How many people can you accom­modate? The answer to this question is a compromise between comfort and profit­ab­ility. It will depend on the equipment needed, whether you are staying in one place or not, whether you need to hire a venue or not, etc. You will need a minimum of parti­cipants. However, keep in mind that the setting should be user-friendly, make it an oppor­tunity to exchange and allow time for parti­cipants to carry out their projects to give them a better exper­ience.

What equipment and how much space do you need? Prepare a budget including your fixed costs (your equipment, your tools) and variable costs (non-reusable materials to be made available to each student), the latter will help you set your rates.

When will your workshop take place? If your target is made up of working people, you will have to set your workshop at the end of the day or in the early evening. For a younger audience, favour weekends and Wednesdays or holidays. If you work for companies, you will have to adapt to their schedule.

3 – Planning your workshop

Plan your different workshops and their programmes well in advance. Your workshop should be prepared as a course. Split it into several parts:

  • one part intro­ducing the techniques used (history and origins, description of materials and tools, present­ation of techniques and uses …),
  • one part of Q&A and discus­sions,
  • the practical part, i.e. making the object. And finally collecting feedback (e.g. make use of the object’s cooking time to discuss around a drink about any diffi­culties encountered, parti­cipants’ feedback on the course etc.)

Each workshop should be dedicated to a single object to maximise the equipment needed and the attention of the parti­cipants. Preparing ahead of time is essential for the workshop to run smoothly. Remember to organise a first « test workshop ». Keep in mind that some parti­cipants may need more support and ask a lot of questions, so plan a buffer in your schedule.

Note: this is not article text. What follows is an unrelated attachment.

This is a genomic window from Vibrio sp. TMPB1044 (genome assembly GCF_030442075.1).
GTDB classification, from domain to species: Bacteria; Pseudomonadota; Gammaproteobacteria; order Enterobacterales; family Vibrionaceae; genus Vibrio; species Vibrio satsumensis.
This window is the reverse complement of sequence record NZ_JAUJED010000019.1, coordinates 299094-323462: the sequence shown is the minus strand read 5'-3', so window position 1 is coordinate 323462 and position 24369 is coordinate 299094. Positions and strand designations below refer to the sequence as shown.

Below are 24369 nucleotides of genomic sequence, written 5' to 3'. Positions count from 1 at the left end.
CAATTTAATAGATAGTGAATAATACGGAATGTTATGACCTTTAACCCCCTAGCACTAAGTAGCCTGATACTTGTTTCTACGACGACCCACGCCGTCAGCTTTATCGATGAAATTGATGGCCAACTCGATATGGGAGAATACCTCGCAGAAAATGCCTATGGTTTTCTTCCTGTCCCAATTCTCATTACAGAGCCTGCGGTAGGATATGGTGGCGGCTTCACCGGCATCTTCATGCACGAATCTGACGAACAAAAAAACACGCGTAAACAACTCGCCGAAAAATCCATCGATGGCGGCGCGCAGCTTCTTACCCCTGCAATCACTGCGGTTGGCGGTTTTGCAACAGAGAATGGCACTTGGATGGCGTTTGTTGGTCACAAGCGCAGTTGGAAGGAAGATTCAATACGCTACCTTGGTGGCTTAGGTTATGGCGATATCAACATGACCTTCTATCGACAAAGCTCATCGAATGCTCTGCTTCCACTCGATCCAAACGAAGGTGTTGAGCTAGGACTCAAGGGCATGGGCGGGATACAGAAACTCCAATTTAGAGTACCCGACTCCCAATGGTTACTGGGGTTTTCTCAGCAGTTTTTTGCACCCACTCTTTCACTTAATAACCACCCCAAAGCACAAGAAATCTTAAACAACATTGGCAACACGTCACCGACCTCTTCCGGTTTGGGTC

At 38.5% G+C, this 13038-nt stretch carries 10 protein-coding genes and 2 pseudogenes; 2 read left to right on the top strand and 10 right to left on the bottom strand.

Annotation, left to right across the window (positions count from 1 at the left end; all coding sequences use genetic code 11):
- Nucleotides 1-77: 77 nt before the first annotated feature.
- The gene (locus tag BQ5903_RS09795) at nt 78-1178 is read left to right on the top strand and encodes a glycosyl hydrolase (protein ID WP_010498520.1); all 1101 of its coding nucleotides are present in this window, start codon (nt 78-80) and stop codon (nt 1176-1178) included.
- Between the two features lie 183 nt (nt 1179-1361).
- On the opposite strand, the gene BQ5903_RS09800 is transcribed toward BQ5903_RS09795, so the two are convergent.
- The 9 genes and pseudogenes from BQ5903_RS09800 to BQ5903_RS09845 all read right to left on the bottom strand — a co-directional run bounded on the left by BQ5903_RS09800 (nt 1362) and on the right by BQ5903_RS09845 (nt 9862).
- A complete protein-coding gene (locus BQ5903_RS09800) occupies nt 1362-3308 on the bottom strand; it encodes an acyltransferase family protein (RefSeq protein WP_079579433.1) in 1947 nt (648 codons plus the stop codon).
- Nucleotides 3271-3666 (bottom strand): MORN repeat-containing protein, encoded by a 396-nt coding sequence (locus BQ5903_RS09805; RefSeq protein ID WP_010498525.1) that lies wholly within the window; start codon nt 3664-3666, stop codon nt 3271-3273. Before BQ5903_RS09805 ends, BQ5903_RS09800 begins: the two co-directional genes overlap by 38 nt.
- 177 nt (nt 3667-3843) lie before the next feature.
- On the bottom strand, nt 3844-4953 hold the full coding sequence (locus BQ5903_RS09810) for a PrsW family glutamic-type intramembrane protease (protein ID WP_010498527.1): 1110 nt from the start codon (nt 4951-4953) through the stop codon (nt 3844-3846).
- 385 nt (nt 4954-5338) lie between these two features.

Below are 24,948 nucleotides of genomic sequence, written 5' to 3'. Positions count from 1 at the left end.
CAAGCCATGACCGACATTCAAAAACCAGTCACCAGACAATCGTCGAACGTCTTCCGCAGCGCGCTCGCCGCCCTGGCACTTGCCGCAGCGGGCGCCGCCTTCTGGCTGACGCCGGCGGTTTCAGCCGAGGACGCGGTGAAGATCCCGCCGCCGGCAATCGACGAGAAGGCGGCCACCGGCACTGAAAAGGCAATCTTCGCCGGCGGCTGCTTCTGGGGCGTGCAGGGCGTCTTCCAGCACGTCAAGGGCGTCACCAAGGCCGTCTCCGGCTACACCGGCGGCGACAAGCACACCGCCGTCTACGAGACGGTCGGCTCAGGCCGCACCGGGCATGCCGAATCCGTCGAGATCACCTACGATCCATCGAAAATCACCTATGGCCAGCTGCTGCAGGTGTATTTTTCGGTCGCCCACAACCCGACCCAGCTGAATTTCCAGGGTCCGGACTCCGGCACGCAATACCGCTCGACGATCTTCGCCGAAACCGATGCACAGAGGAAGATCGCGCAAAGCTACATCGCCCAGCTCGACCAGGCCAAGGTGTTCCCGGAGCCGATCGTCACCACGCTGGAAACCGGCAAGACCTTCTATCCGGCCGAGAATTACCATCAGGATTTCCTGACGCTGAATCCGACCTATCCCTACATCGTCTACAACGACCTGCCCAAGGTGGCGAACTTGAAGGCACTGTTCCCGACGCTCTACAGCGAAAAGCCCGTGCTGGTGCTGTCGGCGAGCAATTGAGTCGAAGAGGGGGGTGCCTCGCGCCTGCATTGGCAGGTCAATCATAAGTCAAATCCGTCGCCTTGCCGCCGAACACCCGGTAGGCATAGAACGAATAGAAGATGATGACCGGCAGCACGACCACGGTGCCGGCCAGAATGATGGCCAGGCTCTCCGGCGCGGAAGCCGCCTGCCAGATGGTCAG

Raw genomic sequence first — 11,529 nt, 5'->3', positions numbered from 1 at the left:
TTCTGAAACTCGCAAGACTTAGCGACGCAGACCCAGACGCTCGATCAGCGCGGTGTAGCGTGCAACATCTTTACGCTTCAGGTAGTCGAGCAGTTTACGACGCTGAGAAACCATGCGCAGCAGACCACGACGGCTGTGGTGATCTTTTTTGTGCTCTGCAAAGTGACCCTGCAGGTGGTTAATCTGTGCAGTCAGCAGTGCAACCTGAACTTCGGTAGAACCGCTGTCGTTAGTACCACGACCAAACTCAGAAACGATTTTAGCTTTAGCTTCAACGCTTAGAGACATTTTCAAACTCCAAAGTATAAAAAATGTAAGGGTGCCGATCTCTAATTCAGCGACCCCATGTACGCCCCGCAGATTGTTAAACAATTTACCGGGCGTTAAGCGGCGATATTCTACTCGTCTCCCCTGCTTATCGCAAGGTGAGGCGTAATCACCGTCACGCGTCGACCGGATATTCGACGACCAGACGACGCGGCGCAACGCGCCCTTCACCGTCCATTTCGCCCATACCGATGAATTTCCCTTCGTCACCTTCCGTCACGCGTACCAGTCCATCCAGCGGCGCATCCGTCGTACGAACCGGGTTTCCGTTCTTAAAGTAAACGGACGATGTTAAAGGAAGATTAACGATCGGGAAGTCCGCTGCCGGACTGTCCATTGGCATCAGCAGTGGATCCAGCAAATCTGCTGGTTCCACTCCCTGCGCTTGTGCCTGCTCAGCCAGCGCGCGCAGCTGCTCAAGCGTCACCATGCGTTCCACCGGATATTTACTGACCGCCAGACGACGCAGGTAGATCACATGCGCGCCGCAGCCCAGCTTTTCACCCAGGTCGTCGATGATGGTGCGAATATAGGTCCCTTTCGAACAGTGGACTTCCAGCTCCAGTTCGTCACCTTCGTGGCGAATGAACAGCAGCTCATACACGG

It is advisable to provide visual support with images and bullet points summaries of each stage of the prepar­ation on which parti­cipants can take notes to bring home. Also, to make the exper­ience both useful and enjoyable, you can provide food and drinks.

How to get people to sign up to your DIY workshop?

Creatives are advised to write a blog or create a website on which they can share their creations, techniques and activ­ities. Combining your blog with a regular presence on social media is one way to greatly increase your visib­ility.

If you have a Facebook page (we strongly recommend it), you should create events for each session. These commu­nic­ation channels will allow you to integrate a ticketing system and thus link your creative activity to your workshops.

To reach more potential customers, register with your local tourism office and get in touch with your town hall. You can also create flyers with useful inform­ation about your workshop. Choose colours and images that match your universe. Depending on your target audience, distribute them in shops near your workshop, in day-care centres, schools, DIY stores, etc.

The local press can also serve as a relay. Write a press release talking about the story, the purpose and the specifics of your workshop. Introduce yourself and your creations. If you can, you should add photos or a video … make it as attractive as possible, you could get an interview!

To retain your parti­cipants, consider having them fill out a form at the time of regis­tration that will allow you to retrieve their email address and commu­nicate about future workshops that you plan to organise or to forward the visual supports used during the workshop.

Ready to organise your own DIY workshop? Start now with Weezevent:

Read more

Share this article